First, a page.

I took my child’s voice away today.
I packed it up, and sent it off in the mail.
Why would I do that? Because it’s part of the long process of acquiring an AAC device.
Ten months ago, J’s doctor suggested that he be assessed for an augmentative and alternative communication (AAC) device. He had just turned four years old, and didn’t have any functional words.
We were really excited! J had been successful using a picture binder for quite a while, but we knew a talking device would help him communicate even better.
In order to decide which device and program was right for him, J needed an assessment. So the doctor ordered one through our area’s children’s hospital.
Two months later, J had the assessment. I was worried how he would do during the tests. Motor planning can be tricky, especially in a new environment.
But he rocked it!!! As it turns out, every time he took my phone to watch YouTube, or navigated Netflix to watch his favorite show (Law and Order), he was preparing himself to use an AAC Device.
I was pleased to hear the therapists recommend Proloquo2Go (P2G) for J. I didn’t know much about all the different programs and apps, but I remembered hearing a teacher say that the school system used that one often.
The therapists handed me some paperwork, and told me that we would receive Julian’s rental device in the mail in about a month.
He would then need to complete a 3 month trial which included mandatory training from a speech therapist. That sounded sensible to me. I didn’t know how to use the program, so training would certainly be helpful.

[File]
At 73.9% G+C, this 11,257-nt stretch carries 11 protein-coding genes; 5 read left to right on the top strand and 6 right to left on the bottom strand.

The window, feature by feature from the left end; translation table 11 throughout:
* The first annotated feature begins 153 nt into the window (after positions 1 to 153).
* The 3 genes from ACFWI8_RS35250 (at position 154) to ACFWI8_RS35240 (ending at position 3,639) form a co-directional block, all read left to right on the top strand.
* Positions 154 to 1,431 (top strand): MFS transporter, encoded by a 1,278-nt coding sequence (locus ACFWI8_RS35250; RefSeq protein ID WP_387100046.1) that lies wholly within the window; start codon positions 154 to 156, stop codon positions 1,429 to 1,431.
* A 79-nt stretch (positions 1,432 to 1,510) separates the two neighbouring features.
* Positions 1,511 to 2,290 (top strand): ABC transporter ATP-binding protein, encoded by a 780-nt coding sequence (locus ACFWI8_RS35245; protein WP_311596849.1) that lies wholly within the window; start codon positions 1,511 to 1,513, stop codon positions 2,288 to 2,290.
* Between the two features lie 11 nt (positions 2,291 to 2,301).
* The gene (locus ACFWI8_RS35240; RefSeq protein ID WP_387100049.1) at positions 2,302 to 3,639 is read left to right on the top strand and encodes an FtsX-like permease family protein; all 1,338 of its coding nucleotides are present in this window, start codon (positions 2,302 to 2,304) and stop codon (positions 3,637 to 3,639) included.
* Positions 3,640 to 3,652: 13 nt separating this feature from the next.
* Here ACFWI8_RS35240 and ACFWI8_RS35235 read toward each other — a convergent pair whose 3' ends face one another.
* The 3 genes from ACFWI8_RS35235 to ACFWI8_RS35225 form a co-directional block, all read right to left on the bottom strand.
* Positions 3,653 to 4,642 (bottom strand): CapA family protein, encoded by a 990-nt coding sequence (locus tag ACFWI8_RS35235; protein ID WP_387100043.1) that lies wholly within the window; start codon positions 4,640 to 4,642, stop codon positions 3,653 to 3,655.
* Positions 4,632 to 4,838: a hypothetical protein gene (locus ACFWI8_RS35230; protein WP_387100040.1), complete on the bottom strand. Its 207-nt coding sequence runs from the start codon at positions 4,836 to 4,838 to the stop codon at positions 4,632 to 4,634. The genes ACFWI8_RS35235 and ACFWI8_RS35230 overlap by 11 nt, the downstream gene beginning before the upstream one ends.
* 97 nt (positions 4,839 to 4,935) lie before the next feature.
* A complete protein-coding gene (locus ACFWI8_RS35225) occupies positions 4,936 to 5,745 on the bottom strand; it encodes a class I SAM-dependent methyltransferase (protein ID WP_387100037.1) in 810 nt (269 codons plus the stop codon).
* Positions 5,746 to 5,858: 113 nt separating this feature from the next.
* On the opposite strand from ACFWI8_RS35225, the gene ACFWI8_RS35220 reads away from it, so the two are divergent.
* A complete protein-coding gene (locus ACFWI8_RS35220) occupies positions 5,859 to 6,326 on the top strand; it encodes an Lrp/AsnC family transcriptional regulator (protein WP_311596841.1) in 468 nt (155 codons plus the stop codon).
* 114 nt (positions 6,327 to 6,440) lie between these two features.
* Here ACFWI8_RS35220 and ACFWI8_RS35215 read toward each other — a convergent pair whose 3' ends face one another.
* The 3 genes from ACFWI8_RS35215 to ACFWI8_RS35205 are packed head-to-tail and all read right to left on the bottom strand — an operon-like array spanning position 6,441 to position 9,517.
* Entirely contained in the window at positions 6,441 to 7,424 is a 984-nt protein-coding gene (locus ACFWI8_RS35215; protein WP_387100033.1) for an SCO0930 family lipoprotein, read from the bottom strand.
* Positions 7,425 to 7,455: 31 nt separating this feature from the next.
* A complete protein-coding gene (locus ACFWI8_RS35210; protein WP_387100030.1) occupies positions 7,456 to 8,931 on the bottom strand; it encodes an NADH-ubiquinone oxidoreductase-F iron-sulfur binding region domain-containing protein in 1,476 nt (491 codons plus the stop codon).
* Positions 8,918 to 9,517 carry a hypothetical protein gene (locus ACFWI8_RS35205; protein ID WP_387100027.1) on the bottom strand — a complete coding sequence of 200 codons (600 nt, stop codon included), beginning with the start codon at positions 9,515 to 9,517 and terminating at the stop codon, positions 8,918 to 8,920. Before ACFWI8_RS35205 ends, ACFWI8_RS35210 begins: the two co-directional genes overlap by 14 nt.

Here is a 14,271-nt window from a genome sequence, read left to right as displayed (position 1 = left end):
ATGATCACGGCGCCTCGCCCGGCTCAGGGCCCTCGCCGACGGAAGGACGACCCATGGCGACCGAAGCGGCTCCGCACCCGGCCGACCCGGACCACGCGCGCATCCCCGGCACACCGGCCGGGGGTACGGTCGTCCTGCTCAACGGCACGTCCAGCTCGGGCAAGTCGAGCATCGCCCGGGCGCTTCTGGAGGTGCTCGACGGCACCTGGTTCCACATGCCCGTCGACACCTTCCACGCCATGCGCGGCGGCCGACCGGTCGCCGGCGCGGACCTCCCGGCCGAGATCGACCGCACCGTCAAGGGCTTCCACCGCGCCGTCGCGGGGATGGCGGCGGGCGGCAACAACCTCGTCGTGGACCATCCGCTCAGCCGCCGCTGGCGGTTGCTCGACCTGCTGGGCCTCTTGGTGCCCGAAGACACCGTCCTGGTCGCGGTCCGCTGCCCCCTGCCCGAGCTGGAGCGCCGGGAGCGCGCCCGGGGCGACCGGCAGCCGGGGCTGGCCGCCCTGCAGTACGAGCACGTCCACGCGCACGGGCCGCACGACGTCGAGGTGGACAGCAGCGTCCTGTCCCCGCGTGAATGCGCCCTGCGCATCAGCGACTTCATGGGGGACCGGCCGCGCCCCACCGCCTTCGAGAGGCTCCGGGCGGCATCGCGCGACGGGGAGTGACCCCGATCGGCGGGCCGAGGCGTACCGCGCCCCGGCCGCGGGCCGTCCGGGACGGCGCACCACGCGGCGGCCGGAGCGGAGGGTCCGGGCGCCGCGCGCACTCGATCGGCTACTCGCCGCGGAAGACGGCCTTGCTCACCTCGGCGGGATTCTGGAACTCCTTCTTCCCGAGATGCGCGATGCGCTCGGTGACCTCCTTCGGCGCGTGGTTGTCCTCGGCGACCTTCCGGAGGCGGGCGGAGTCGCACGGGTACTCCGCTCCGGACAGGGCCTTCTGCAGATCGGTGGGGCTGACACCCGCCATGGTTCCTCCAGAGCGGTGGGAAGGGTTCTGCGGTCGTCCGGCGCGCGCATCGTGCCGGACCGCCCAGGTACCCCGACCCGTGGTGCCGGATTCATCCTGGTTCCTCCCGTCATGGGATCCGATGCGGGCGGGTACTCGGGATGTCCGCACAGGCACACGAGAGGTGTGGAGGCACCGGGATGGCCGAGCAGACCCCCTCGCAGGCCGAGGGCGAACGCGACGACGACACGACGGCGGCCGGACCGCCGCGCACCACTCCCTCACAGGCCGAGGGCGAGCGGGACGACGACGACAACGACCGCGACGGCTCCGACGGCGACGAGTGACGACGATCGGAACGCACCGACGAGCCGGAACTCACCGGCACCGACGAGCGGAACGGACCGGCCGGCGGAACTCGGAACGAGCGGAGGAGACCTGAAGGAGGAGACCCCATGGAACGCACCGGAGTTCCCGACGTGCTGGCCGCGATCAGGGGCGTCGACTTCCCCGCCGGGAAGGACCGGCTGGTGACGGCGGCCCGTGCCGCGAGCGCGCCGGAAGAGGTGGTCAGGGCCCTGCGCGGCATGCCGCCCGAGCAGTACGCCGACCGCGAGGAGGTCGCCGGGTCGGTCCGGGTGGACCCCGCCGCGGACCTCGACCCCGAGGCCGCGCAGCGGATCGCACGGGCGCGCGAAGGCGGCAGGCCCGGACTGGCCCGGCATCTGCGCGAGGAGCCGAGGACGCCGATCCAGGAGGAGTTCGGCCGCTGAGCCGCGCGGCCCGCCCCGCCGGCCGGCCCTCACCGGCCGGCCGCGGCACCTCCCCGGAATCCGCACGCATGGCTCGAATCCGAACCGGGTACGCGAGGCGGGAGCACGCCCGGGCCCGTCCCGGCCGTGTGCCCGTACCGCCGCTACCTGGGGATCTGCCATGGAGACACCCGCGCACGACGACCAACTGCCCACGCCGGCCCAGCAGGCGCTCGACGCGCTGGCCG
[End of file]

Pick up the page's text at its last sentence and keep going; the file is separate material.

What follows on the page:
FOUR MONTHS LATER…
It took four months of paperwork, prior authorizations, and out-of-network approvals for J to receive his rental.
Yes… Just to get the rental.
That’s four months of waisted time in addition to the two months we wasted for his assessment. (That’s half a year so far, but who’s counting?)
When we received the AAC device, the company who supplied it gave us another surprise… We would have to return J’s device after the trial was finished and wait for insurance to approve a permanent one.
I immediately put that on the back burner. We had already invested so much time into this process, I felt like I could cross that bridge when I came to it. So we started his trial.
P2G was a game changer! Within two weeks, J could navigate the most advanced setting on Proloquo2Go. He could find his preferred foods and tell us what he wanted.
Within one month, he was arguing with me about where he wanted to go! And yes, he found the McDonald’s button very quickly. (Thanks for that, P2G.)
After two months, he was identifying colors and shapes. He was now able to participate in academic tasks closer to his own age level.
Can you imagine? In only a few short months, J’s whole world opened up. And we learned so much about him. I’ve heard many people say, “Presume competence.” Now I know what they meant. Julian has opinions, reasoning skills, and knowledge that he could never express until now!